When utilizing the Square of Nine, W.D. Gann would sketch lines extending from the center of the square outward to the encircling degrees.

These lines find application in various Square of Nine forecasting techniques. W.D. Gann classified these lines as angles, designating them by the degrees they intersected on the outer circle.

In this Image, the Layout is Clockwise and the Protractor is also Clockwise.

For instance, in the above image, a line originates from the center of the square and extends to the 70° mark on the outer circle.

This particular line is denoted as the 70° angle.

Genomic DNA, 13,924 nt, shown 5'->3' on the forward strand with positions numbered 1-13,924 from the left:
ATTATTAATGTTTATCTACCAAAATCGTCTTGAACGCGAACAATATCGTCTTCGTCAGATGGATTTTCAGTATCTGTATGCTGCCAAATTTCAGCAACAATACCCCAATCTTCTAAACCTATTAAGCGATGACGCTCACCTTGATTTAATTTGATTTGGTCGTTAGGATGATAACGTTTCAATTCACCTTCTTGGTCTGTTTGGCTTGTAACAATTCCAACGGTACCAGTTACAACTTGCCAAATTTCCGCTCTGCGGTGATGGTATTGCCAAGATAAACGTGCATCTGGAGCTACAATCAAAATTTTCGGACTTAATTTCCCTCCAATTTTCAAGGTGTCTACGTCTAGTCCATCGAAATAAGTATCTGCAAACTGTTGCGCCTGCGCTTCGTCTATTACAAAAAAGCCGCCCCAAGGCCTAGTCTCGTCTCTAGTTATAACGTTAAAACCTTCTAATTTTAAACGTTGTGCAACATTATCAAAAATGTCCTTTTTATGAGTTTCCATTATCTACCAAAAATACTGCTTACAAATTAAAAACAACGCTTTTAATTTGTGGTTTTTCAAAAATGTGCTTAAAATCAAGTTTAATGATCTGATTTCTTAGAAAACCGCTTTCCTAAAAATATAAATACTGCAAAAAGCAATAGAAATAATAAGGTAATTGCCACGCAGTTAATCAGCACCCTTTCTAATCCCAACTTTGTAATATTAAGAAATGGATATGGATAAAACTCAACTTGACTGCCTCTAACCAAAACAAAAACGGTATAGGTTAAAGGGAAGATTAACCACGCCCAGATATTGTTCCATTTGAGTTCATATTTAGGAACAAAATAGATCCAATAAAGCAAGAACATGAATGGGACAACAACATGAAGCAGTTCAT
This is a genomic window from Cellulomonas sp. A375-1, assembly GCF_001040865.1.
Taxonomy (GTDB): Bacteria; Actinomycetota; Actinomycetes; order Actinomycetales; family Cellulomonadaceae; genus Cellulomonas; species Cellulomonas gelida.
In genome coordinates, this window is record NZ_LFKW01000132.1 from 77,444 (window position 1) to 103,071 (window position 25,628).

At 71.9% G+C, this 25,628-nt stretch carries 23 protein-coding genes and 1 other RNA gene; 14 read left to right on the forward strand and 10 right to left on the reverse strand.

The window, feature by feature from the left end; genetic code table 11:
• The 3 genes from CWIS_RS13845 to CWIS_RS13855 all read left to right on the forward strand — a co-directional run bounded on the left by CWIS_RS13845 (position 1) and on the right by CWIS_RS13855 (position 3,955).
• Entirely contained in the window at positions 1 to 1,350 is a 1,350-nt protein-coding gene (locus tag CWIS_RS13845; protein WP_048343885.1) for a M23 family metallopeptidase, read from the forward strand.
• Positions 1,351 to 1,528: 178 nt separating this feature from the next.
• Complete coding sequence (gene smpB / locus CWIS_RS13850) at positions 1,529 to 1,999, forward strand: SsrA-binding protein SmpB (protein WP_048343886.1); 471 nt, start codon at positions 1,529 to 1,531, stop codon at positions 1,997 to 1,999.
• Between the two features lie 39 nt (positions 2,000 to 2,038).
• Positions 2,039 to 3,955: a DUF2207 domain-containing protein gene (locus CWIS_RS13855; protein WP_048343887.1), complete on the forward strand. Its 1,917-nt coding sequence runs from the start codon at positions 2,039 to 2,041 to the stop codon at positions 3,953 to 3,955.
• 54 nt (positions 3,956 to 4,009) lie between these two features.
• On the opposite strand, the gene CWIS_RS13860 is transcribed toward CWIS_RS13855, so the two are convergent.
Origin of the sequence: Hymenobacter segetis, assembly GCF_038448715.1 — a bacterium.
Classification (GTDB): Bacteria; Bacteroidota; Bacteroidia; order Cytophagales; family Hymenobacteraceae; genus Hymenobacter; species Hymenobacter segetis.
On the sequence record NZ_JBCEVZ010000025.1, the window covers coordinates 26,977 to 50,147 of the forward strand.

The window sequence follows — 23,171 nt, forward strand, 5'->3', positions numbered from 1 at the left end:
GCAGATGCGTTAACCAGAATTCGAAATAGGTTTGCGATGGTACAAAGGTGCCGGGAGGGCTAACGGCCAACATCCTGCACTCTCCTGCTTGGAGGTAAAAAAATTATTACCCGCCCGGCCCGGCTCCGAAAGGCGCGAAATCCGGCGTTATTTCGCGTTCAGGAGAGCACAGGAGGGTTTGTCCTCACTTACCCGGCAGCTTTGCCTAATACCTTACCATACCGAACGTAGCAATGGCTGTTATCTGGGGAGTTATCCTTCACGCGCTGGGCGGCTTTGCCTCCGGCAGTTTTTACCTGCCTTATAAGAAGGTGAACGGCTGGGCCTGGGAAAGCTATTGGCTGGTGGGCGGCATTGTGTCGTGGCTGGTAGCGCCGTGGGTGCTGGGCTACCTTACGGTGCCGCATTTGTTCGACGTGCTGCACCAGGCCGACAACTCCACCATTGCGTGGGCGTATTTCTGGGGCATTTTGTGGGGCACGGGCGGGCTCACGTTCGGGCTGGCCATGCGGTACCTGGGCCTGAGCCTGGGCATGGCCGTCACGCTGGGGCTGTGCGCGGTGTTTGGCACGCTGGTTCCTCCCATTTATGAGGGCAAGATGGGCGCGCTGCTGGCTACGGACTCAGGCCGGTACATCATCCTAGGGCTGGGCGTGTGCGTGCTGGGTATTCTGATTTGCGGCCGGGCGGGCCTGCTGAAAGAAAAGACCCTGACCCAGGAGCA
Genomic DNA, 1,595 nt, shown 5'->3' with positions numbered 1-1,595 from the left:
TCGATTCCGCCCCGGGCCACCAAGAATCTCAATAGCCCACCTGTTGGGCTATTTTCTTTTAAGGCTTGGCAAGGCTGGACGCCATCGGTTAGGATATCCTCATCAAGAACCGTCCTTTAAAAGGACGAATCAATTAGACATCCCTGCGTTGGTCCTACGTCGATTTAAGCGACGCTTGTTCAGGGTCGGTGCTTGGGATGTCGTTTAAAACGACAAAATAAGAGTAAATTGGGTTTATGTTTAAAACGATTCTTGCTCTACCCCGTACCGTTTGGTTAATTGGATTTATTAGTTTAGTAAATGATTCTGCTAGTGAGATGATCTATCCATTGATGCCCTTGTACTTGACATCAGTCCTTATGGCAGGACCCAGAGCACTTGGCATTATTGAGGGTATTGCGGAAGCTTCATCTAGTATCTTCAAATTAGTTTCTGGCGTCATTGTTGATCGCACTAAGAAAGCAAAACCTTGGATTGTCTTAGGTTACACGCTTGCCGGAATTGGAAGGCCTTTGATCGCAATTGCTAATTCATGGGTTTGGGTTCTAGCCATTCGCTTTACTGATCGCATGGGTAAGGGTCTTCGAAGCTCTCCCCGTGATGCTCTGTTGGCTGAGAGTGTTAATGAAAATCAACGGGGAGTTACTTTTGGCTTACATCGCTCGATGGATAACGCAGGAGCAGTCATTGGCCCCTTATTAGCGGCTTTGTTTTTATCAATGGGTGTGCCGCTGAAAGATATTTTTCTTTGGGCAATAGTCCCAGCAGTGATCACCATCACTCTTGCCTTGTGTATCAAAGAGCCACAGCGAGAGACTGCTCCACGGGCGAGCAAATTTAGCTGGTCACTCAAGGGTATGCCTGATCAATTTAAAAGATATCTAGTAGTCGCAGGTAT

Similarly, another line is drawn from the center to the 200° mark, establishing the 200° angle.

It’s important to note that while this may not adhere to the conventional geometric definition of an angle, it aligns with W.D. Gann’s interpretation, and we employ his terminology in this context.

In this image, the protractor is Anticlockwise. As discussed earlier, The protractor and the Layout’s orientation do not matter in the outcomes.

W.D. Gann occasionally refrained from encircling the exterior of the Square of Nine, as this practice would result in a notably enlarged final square.

But, with current advancements, it just takes a matter of click to summon another secondary scale to Protractor like shown in the above image.

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